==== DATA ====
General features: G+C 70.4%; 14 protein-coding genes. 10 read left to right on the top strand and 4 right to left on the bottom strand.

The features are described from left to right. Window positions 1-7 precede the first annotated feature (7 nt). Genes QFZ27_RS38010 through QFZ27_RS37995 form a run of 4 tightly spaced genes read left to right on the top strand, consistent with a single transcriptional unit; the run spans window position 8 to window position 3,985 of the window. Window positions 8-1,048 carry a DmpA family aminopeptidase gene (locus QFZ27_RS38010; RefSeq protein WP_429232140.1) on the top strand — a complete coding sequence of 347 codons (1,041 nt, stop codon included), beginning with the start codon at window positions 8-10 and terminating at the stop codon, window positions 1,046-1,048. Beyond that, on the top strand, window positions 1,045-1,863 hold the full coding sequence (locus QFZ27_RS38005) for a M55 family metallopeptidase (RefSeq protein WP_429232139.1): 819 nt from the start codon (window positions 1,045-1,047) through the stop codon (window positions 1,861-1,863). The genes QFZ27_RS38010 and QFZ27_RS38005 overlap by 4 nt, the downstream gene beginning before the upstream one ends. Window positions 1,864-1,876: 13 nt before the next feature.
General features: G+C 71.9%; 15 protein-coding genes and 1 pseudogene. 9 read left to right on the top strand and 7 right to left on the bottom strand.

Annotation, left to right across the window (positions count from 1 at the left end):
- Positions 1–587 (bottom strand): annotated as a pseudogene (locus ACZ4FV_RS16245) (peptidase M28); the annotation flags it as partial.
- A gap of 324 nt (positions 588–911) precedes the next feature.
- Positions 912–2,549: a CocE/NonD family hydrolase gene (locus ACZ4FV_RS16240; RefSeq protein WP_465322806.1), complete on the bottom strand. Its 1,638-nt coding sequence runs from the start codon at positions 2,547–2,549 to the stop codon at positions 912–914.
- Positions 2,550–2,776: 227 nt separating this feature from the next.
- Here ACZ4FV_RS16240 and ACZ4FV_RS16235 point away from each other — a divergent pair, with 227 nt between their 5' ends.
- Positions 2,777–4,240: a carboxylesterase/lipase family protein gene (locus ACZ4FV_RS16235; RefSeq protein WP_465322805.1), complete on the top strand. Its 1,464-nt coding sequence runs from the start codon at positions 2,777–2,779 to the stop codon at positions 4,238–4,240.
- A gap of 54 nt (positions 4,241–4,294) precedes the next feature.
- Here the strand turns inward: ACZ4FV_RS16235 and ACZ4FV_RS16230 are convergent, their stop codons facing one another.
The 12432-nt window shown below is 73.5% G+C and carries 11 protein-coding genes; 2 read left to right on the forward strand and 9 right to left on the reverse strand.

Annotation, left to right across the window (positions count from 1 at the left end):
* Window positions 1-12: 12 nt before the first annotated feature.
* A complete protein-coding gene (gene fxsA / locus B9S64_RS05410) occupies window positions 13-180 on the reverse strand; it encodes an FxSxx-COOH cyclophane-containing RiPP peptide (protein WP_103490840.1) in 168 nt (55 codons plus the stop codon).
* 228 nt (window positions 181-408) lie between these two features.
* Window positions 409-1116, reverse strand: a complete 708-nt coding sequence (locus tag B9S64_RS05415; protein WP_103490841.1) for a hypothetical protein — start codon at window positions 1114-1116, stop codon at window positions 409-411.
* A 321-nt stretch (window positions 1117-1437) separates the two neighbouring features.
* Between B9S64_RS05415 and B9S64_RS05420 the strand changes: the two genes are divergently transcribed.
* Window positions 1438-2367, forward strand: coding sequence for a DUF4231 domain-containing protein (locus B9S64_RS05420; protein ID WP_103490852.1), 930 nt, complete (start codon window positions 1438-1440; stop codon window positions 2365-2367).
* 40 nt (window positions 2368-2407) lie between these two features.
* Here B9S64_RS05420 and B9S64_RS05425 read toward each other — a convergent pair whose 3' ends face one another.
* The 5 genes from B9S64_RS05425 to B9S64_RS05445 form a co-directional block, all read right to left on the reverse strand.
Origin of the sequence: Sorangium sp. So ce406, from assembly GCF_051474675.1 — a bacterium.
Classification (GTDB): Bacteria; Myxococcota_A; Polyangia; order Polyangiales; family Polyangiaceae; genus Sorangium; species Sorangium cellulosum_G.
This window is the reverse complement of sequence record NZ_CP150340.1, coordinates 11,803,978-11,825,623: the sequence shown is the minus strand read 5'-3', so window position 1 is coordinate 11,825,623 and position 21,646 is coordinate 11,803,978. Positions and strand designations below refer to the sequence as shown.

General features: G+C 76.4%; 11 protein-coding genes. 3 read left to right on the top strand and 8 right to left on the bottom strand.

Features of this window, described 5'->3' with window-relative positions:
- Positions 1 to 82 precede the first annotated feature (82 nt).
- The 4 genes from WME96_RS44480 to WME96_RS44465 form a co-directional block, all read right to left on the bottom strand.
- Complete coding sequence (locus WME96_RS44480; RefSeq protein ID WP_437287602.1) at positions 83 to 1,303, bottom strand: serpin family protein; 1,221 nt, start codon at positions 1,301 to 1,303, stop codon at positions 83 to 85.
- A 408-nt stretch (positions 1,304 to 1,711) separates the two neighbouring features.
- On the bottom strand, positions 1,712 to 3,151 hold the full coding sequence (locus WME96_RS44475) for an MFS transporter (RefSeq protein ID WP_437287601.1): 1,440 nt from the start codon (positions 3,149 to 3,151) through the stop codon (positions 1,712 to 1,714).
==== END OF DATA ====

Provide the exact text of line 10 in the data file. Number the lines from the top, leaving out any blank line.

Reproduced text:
- Positions 2,777–4,240: a carboxylesterase/lipase family protein gene (locus ACZ4FV_RS16235; RefSeq protein WP_465322805.1), complete on the top strand. Its 1,464-nt coding sequence runs from the start codon at positions 2,777–2,779 to the stop codon at positions 4,238–4,240.